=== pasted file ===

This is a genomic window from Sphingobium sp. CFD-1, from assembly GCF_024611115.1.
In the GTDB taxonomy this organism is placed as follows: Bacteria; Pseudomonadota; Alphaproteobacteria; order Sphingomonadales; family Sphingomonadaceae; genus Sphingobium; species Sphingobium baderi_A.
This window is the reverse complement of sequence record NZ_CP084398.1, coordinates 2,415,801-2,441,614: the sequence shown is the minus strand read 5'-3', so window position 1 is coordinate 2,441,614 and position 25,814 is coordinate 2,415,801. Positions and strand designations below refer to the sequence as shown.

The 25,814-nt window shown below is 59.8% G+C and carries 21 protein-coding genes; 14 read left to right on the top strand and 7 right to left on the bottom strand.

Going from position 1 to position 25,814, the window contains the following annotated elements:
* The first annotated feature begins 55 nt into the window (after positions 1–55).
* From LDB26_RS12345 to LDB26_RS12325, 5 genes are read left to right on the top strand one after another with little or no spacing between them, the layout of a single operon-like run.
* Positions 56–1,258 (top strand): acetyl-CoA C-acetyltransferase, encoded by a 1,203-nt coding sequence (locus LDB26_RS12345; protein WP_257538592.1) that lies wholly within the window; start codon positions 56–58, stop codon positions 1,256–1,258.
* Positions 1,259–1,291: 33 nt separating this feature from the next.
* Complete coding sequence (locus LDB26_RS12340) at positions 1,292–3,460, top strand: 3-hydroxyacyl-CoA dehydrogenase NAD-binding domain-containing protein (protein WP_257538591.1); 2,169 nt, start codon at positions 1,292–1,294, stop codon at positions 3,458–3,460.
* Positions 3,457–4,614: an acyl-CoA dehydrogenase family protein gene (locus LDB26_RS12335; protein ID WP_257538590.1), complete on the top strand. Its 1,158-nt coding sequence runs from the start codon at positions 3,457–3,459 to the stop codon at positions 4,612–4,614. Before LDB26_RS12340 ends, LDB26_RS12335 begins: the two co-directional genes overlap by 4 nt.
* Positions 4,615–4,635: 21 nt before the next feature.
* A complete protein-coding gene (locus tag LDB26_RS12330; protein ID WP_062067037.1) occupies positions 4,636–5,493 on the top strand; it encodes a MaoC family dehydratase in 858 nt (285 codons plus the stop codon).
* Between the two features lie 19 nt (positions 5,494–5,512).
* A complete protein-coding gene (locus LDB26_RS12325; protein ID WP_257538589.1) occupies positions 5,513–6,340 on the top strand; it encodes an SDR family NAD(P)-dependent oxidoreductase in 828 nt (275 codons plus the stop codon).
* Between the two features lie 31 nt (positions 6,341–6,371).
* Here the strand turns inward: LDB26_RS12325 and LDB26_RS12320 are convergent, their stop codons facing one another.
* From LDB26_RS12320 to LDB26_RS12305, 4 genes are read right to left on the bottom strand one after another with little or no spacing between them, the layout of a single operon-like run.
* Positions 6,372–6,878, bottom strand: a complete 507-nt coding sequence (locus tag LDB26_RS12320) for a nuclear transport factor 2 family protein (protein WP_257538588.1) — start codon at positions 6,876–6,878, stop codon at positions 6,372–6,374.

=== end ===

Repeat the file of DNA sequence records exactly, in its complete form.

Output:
This is a genomic window from Sphingobium sp. CFD-1, from assembly GCF_024611115.1.
In the GTDB taxonomy this organism is placed as follows: Bacteria; Pseudomonadota; Alphaproteobacteria; order Sphingomonadales; family Sphingomonadaceae; genus Sphingobium; species Sphingobium baderi_A.
This window is the reverse complement of sequence record NZ_CP084398.1, coordinates 2,415,801-2,441,614: the sequence shown is the minus strand read 5'-3', so window position 1 is coordinate 2,441,614 and position 25,814 is coordinate 2,415,801. Positions and strand designations below refer to the sequence as shown.

The 25,814-nt window shown below is 59.8% G+C and carries 21 protein-coding genes; 14 read left to right on the top strand and 7 right to left on the bottom strand.

Going from position 1 to position 25,814, the window contains the following annotated elements:
* The first annotated feature begins 55 nt into the window (after positions 1–55).
* From LDB26_RS12345 to LDB26_RS12325, 5 genes are read left to right on the top strand one after another with little or no spacing between them, the layout of a single operon-like run.
* Positions 56–1,258 (top strand): acetyl-CoA C-acetyltransferase, encoded by a 1,203-nt coding sequence (locus LDB26_RS12345; protein WP_257538592.1) that lies wholly within the window; start codon positions 56–58, stop codon positions 1,256–1,258.
* Positions 1,259–1,291: 33 nt separating this feature from the next.
* Complete coding sequence (locus LDB26_RS12340) at positions 1,292–3,460, top strand: 3-hydroxyacyl-CoA dehydrogenase NAD-binding domain-containing protein (protein WP_257538591.1); 2,169 nt, start codon at positions 1,292–1,294, stop codon at positions 3,458–3,460.
* Positions 3,457–4,614: an acyl-CoA dehydrogenase family protein gene (locus LDB26_RS12335; protein ID WP_257538590.1), complete on the top strand. Its 1,158-nt coding sequence runs from the start codon at positions 3,457–3,459 to the stop codon at positions 4,612–4,614. Before LDB26_RS12340 ends, LDB26_RS12335 begins: the two co-directional genes overlap by 4 nt.
* Positions 4,615–4,635: 21 nt before the next feature.
* A complete protein-coding gene (locus tag LDB26_RS12330; protein ID WP_062067037.1) occupies positions 4,636–5,493 on the top strand; it encodes a MaoC family dehydratase in 858 nt (285 codons plus the stop codon).
* Between the two features lie 19 nt (positions 5,494–5,512).
* A complete protein-coding gene (locus LDB26_RS12325; protein ID WP_257538589.1) occupies positions 5,513–6,340 on the top strand; it encodes an SDR family NAD(P)-dependent oxidoreductase in 828 nt (275 codons plus the stop codon).
* Between the two features lie 31 nt (positions 6,341–6,371).
* Here the strand turns inward: LDB26_RS12325 and LDB26_RS12320 are convergent, their stop codons facing one another.
* From LDB26_RS12320 to LDB26_RS12305, 4 genes are read right to left on the bottom strand one after another with little or no spacing between them, the layout of a single operon-like run.
* Positions 6,372–6,878, bottom strand: a complete 507-nt coding sequence (locus tag LDB26_RS12320) for a nuclear transport factor 2 family protein (protein WP_257538588.1) — start codon at positions 6,876–6,878, stop codon at positions 6,372–6,374.